Skip to main content

Intel's Xe-HPG GPU Uncovered: 5 Models With up to 512 EUs, 16GB

Intel
(Image credit: Intel)

We already know from an inadvertent leak by Intel itself that the company is preparing five notebook GPU models based on its Xe-HPG architecture. Still, the company's plans for desktop PCs were not clear at all. This week, Igor'sLab attempted to fill in some gaps with information obtained from a slide that's purportedly from an Intel DG2 presentation. 

Up to 512 EUs

If the unofficial information is to be believed, Intel is readying five discrete desktop GPU SKUs with similar configurations as their notebook counterparts. The top-of-the-range gaming SKU1 is said to feature 512 execution units (EUs), 16GB of GDDR6 memory with a 256-bit interface, and a 275W TDP. Other gaming parts are the SKU2 with 384 EUs and 12GB of GDDR6 memory with a 192-bit bus and the SKU3 with 256 EUs and 8GB of memory featuring a 128-bit interface. All gaming GPUs are expected to come in a 43×37.5 mm BGA2660 package. 

Intel is also preparing low-end discrete parts (SKU4 and SKU5) with 128 or 96 EUs, 4GB of RAM, and a 64-bit memory bus. These lower-end models will come in a 29×29 mm BGA1379 package and will be aimed mostly at notebooks. Yet, some low-end desktops can use these GPUs, too. 

Intel's Xe-HPG architecture is expected to inherit energy-efficient blocks from the Xe-LP architecture, clock speed optimizations designed for Xe-HP/Xe-HPC GPUs for data centers and supercomputers, high-speed internal interfaces, hardware-accelerated ray-tracing support, and a GDDR6-powered memory subsystem. Overall, the Xe-HPG will resemble Intel's existing GPUs to some degree but will run faster and support additional capabilities. Intel's Xe-HPG GPUs are set to be produced by TSMC.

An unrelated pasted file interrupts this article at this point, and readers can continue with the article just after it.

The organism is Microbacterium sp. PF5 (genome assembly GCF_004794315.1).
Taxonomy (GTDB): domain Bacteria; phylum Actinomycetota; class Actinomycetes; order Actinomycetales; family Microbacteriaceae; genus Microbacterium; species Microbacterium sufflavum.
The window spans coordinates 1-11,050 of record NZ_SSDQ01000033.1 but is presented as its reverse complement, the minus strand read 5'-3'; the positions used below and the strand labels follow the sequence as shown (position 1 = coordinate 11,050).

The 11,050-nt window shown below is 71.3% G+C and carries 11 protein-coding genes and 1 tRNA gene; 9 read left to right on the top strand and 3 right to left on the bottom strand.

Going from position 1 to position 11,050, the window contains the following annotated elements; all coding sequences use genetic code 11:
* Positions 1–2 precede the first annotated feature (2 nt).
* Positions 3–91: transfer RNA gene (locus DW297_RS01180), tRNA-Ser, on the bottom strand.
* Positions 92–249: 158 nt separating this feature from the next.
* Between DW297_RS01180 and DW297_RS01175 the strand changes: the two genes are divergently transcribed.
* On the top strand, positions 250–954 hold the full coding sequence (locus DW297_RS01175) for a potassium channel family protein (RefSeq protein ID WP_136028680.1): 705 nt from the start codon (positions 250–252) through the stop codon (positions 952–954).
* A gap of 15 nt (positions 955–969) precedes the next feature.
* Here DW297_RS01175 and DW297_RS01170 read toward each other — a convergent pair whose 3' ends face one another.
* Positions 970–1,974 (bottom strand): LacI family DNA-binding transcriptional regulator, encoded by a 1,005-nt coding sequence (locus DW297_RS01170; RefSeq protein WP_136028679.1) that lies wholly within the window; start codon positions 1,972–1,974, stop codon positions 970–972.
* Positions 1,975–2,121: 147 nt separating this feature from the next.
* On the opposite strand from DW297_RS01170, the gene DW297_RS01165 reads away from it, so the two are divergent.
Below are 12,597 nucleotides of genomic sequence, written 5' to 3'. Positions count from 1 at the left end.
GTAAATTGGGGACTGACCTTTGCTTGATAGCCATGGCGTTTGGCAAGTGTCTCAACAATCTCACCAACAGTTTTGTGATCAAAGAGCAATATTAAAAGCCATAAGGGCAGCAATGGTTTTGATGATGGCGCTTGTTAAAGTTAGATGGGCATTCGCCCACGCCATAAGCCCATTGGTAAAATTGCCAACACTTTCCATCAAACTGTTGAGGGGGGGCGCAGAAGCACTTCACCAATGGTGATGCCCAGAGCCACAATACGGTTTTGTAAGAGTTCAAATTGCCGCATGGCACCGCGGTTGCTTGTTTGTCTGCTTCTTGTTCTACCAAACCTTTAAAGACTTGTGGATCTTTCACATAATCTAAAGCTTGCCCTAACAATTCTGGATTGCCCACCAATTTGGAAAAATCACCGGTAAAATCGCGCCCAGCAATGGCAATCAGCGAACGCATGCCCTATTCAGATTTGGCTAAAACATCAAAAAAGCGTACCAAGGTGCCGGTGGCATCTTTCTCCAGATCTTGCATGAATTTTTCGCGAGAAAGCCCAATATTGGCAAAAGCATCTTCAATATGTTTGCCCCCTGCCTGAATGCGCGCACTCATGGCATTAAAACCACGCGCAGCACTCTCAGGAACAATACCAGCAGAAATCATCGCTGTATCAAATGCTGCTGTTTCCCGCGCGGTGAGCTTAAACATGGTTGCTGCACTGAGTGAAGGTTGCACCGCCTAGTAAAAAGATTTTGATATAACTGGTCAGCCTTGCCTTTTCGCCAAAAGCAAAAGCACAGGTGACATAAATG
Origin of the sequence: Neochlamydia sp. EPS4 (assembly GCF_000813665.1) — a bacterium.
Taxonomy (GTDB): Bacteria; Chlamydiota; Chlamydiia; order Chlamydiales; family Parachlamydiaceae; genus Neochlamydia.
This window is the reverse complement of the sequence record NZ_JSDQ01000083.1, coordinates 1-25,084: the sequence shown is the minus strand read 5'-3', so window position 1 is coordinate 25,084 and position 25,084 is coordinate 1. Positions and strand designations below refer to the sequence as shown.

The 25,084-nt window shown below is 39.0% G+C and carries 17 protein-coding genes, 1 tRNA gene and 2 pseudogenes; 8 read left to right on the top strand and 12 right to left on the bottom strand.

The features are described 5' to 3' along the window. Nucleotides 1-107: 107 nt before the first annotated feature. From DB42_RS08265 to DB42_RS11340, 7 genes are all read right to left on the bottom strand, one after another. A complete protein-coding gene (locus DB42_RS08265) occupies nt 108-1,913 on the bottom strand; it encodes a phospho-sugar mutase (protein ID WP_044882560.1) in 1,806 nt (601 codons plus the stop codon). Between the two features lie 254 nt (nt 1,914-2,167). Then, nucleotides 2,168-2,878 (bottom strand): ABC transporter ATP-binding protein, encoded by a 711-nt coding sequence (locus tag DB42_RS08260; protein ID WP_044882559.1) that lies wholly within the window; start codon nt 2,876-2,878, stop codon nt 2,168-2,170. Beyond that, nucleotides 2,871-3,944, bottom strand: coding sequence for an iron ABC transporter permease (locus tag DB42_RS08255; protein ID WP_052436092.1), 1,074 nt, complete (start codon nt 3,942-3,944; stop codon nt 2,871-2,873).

Launching in 2022?

Given that the Xe-HPG is set to inherit relatively small Xe-LP's EUs, it is surprising that Intel's top-of-the-range desktop configuration for DG2 only features 512 EUs. Intel will also reportedly launch its lower-end DG2 GPUs later in 2021 with higher-end gaming SKUs expected to be available only in early 2022, which was also unexpected. This information looks odd as recently the company started an Xe-HPG marketing campaign.

Intel of course does not comment on unreleased products, so everything is unofficial and should be taken with a grain of salt.  

  • zodiacfml
    tough luck, could have been great mining GPUs
    Reply
  • PCWarrior
    Direct performance comparisons should not be made with the igpu versions as these don’t have dedicated VRAM neither do they have the same VRAM size or speed. The 1660 super and the 1660 had the exact same specs except from VRAM speed (GDDR5 vs GDDR6). The super version was 15-20% faster. And the GT 1030 GDDR5 vs DDR4 had 100-120% difference. Factor in drivers, optimizations, etc, and we really are in the dark about how well these perform.

    In any case here is a fun exercise. Compared to Tigerlake we have:
    (i) 5.33x the EUs (512 vs 96)
    (ii) likely 1.33x higher frequency (1800MHz vs 1350MHz)